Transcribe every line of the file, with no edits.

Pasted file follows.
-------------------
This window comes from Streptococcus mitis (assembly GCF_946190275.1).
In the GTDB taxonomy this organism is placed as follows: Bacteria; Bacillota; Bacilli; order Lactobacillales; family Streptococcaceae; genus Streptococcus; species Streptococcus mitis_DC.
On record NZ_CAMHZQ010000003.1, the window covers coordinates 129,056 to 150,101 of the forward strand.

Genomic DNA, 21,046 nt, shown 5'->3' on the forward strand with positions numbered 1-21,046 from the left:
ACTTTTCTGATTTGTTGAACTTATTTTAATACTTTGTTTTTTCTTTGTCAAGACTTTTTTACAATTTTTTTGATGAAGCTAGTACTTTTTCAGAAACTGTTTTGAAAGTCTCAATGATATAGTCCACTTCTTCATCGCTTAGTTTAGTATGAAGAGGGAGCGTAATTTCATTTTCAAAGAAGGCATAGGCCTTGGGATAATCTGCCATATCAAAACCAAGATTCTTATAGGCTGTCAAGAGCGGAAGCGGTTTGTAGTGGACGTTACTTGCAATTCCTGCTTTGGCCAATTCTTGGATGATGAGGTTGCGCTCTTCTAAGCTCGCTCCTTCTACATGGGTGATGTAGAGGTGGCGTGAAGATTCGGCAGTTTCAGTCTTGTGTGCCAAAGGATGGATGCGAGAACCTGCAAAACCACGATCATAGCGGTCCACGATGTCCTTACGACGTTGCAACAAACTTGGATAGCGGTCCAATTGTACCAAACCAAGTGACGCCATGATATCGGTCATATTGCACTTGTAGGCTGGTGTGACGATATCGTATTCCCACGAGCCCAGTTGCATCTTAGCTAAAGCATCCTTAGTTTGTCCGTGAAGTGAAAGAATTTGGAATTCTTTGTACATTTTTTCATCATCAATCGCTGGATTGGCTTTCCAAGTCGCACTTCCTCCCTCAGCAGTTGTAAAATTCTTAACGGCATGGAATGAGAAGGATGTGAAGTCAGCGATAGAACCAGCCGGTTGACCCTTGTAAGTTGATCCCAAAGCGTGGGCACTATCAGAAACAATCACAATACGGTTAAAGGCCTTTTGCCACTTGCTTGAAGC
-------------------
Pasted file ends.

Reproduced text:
This window comes from Streptococcus mitis (assembly GCF_946190275.1).
In the GTDB taxonomy this organism is placed as follows: Bacteria; Bacillota; Bacilli; order Lactobacillales; family Streptococcaceae; genus Streptococcus; species Streptococcus mitis_DC.
On record NZ_CAMHZQ010000003.1, the window covers coordinates 129,056 to 150,101 of the forward strand.

Genomic DNA, 21,046 nt, shown 5'->3' on the forward strand with positions numbered 1-21,046 from the left:
ACTTTTCTGATTTGTTGAACTTATTTTAATACTTTGTTTTTTCTTTGTCAAGACTTTTTTACAATTTTTTTGATGAAGCTAGTACTTTTTCAGAAACTGTTTTGAAAGTCTCAATGATATAGTCCACTTCTTCATCGCTTAGTTTAGTATGAAGAGGGAGCGTAATTTCATTTTCAAAGAAGGCATAGGCCTTGGGATAATCTGCCATATCAAAACCAAGATTCTTATAGGCTGTCAAGAGCGGAAGCGGTTTGTAGTGGACGTTACTTGCAATTCCTGCTTTGGCCAATTCTTGGATGATGAGGTTGCGCTCTTCTAAGCTCGCTCCTTCTACATGGGTGATGTAGAGGTGGCGTGAAGATTCGGCAGTTTCAGTCTTGTGTGCCAAAGGATGGATGCGAGAACCTGCAAAACCACGATCATAGCGGTCCACGATGTCCTTACGACGTTGCAACAAACTTGGATAGCGGTCCAATTGTACCAAACCAAGTGACGCCATGATATCGGTCATATTGCACTTGTAGGCTGGTGTGACGATATCGTATTCCCACGAGCCCAGTTGCATCTTAGCTAAAGCATCCTTAGTTTGTCCGTGAAGTGAAAGAATTTGGAATTCTTTGTACATTTTTTCATCATCAATCGCTGGATTGGCTTTCCAAGTCGCACTTCCTCCCTCAGCAGTTGTAAAATTCTTAACGGCATGGAATGAGAAGGATGTGAAGTCAGCGATAGAACCAGCCGGTTGACCCTTGTAAGTTGATCCCAAAGCGTGGGCACTATCAGAAACAATCACAATACGGTTAAAGGCCTTTTGCCACTTGCTTGAAGC